Today Ritzy workers launched their Boycott Picturehouse campaign after another successful strike day. Lois and Estelle report from the picket line:
Ritzy workers went into their eighth strike day today after an increased ballot for strike action of 95 percent. We caught up with Robyn, BECTU rep at the Ritzy, about how the campaign was going:
“We were supposed to negotiate on the 4th June, but the day before management called a meeting where they offered us a 4 percent pay rise – that’s 29p. We went to the meeting as reps but very few union members went because they just don’t see the point anymore. As far as we were concerned this negated the talks we were meant to be having the next day.”
Since these failed talks at the beginning of June, the Ritzy campaign has continued to grow with a big presence on Pride on 28th June and the impressive, new Ritzy flag was flown at the front of Dolly Parton’s set at Glastonbury.
Despite this growing pressure, when it comes to negotiating management seem to remain uncompromising. According to Robyn,
“They’re still saying they can’t afford to pay us living wage. They’re offering to incorporate it into a bonus scheme, so performance related pay over the next year might get us an extra £1 or something, but we have always said for us that the living wage was our bottom line. We’re not doing this just for the money though; we’re also doing it for the very principle of being valued in the workplace.”
One of the features about the cinema struggles that has surprised many activists is that although some of the workers are indeed part-time, they are by no means irregular or temporary workers. If anything, many of them have worked there for years and you are perhaps more likely to find a high turnover at management level. This fact makes Cineworld’s intransigence all the more galling.
“To be honest,” Robyn said, “I wasn’t originally going to stay there as long as I have ended up staying, but I really do love working there. Obviously none of us love the conditions at the moment, but we do care about the job. This is one of three jobs I have at the moment but it’s a big part of my life. So many people who work here are really skilled artists and creatives, but it’s not just about that. Everyone has different skills and everyone should be entitled to a wage that they can survive on.”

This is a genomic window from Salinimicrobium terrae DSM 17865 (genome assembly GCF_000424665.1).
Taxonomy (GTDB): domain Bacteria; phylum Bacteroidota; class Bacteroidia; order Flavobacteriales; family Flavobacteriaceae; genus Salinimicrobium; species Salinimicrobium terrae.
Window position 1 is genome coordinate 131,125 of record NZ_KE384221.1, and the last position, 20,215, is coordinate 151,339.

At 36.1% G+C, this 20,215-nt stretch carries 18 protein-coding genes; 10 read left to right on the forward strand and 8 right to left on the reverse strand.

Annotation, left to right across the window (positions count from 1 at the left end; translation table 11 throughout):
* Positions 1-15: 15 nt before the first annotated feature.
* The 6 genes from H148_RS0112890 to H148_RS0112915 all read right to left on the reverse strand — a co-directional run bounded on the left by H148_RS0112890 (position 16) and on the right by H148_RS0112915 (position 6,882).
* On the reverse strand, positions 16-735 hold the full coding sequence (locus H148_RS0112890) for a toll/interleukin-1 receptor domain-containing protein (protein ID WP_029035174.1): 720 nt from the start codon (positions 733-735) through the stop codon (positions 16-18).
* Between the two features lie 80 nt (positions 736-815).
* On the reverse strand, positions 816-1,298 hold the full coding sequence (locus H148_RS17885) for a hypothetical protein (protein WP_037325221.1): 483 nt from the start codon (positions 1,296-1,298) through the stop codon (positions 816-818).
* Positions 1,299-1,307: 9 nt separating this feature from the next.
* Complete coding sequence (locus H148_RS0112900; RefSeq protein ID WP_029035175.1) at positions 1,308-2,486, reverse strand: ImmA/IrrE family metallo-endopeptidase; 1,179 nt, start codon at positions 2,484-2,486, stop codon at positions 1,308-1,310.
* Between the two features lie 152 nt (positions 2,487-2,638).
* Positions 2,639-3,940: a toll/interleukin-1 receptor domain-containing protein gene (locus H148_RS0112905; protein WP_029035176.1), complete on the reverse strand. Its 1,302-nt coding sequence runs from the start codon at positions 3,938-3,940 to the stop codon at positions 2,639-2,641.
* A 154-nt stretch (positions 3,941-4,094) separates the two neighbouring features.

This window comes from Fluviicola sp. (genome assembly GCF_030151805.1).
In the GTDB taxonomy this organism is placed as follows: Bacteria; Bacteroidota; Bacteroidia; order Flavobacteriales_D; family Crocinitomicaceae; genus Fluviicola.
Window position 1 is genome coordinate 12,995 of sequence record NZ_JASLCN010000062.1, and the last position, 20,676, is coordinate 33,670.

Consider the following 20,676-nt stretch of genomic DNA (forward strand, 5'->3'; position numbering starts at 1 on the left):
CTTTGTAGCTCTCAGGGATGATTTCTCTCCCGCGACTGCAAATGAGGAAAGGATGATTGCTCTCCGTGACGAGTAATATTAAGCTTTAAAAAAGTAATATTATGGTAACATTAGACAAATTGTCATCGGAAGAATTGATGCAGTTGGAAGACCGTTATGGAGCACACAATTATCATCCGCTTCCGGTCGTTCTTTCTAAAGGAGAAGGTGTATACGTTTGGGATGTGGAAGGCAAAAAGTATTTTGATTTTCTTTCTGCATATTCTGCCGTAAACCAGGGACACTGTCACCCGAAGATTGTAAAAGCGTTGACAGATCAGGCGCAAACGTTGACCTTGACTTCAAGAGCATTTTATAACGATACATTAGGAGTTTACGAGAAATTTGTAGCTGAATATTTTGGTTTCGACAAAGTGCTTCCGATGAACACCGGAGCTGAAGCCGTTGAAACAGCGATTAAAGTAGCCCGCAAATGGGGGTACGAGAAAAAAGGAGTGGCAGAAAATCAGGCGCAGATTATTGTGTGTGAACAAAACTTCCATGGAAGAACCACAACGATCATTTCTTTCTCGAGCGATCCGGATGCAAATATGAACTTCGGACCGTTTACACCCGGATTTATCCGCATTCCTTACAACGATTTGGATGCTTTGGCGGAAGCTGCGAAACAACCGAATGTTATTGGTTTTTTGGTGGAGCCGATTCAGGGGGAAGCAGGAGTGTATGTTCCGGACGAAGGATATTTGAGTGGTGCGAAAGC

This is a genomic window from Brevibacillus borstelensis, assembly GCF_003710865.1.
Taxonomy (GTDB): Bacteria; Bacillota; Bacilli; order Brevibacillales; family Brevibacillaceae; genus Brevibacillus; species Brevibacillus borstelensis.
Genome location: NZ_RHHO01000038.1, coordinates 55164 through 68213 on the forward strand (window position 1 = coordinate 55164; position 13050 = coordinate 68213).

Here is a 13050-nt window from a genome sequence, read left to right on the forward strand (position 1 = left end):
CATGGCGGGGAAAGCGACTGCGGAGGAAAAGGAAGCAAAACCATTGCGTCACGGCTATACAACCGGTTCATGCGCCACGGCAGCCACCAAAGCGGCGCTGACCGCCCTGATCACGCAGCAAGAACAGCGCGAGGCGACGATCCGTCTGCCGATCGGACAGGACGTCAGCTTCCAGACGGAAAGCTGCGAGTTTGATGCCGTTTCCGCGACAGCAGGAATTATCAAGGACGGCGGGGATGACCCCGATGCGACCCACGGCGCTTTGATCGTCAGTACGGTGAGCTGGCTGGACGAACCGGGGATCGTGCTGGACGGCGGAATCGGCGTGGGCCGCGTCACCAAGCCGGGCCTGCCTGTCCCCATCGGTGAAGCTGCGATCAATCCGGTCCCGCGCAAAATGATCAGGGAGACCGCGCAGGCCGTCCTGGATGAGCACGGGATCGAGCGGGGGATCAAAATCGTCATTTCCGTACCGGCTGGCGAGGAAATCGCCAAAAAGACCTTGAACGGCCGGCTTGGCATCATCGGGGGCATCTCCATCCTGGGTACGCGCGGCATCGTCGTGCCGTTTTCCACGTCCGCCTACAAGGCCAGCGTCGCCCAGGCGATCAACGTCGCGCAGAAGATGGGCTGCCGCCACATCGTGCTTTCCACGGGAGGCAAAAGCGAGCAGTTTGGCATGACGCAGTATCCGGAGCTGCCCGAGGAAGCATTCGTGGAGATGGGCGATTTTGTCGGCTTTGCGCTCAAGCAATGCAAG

“One of the most notable things about our campaign is how unionising and organising builds the confidence of our members. It’s almost as if the freedom and authority that they may not find in the workplace, they can get in the campaign. So many of our members have really found their voice as the strikes have gone on”
Today was the launch of the Boycott Picturehouse call. We asked Robyn how the workers had finally come to this conclusion and what’s next for the campaign.
“Our most recent meeting with management was a couple of weeks ago just before Glastonbury. We went to Head Office and we are always prepared to take every opportunity to communicate with them but they offered us nothing new. To be honest lots of Picturehouse customers have been saying to us for a while they are going to stop or have already stopped coming to the Ritzy. If they can charge nearly a tenner for a pizza and still won’t pay staff £8.80 an hour it’s a bit of a joke really.
The boycott is the culmination of failed negotiations and the momentum and support for our campaign continuing to grow. We have lost a lot of faith in Picturehouse’s willingness to resolve this in the past few weeks so we have a number of events lined up in the next few weeks that we are really encouraging supporters to come to.”
We also chatted to Anna Watt, a supporter from Effra Parade, “I used to come to the Ritzy a lot but I have decided to stop coming now. To continue to put up your prices, but not reward the staff is a step too far for me.”
In the next few weeks there’s a number of events for supporters of the Ritzy workers to get down to. The series of events begins with a presence on the 10th July public sector strike day in central London.
At 1pm on Thursday 17th July there is a cinema workers rally organised by Bectu that will bring together front of house staff from Odeon, Cineworld, Curzon and Everyman in support of the Ritzy workers marching through the West End and culminating with speeches outside the GLA.
Sign the petition here and come to the rally!
Finally, a couple more pictures from the strike today: